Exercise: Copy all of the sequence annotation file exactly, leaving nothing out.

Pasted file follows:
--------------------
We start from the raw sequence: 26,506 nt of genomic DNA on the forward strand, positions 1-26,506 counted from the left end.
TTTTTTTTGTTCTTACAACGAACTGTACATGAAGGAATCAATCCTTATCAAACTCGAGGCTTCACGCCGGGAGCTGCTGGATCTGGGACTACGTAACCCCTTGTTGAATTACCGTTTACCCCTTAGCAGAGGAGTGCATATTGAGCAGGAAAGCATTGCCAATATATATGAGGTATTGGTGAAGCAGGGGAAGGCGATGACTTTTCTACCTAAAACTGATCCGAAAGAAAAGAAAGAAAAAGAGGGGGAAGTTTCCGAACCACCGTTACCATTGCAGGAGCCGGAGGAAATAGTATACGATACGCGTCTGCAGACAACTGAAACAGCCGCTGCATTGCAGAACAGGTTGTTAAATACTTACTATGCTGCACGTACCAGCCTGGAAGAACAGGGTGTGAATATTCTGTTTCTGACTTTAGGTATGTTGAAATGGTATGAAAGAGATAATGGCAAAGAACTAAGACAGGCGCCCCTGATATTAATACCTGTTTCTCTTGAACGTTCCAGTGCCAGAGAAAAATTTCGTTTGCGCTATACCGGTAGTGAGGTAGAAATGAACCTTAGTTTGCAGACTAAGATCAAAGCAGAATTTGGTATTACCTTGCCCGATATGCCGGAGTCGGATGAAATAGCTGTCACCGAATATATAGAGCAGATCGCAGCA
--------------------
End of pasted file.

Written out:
We start from the raw sequence: 26,506 nt of genomic DNA on the forward strand, positions 1-26,506 counted from the left end.
TTTTTTTTGTTCTTACAACGAACTGTACATGAAGGAATCAATCCTTATCAAACTCGAGGCTTCACGCCGGGAGCTGCTGGATCTGGGACTACGTAACCCCTTGTTGAATTACCGTTTACCCCTTAGCAGAGGAGTGCATATTGAGCAGGAAAGCATTGCCAATATATATGAGGTATTGGTGAAGCAGGGGAAGGCGATGACTTTTCTACCTAAAACTGATCCGAAAGAAAAGAAAGAAAAAGAGGGGGAAGTTTCCGAACCACCGTTACCATTGCAGGAGCCGGAGGAAATAGTATACGATACGCGTCTGCAGACAACTGAAACAGCCGCTGCATTGCAGAACAGGTTGTTAAATACTTACTATGCTGCACGTACCAGCCTGGAAGAACAGGGTGTGAATATTCTGTTTCTGACTTTAGGTATGTTGAAATGGTATGAAAGAGATAATGGCAAAGAACTAAGACAGGCGCCCCTGATATTAATACCTGTTTCTCTTGAACGTTCCAGTGCCAGAGAAAAATTTCGTTTGCGCTATACCGGTAGTGAGGTAGAAATGAACCTTAGTTTGCAGACTAAGATCAAAGCAGAATTTGGTATTACCTTGCCCGATATGCCGGAGTCGGATGAAATAGCTGTCACCGAATATATAGAGCAGATCGCAGCA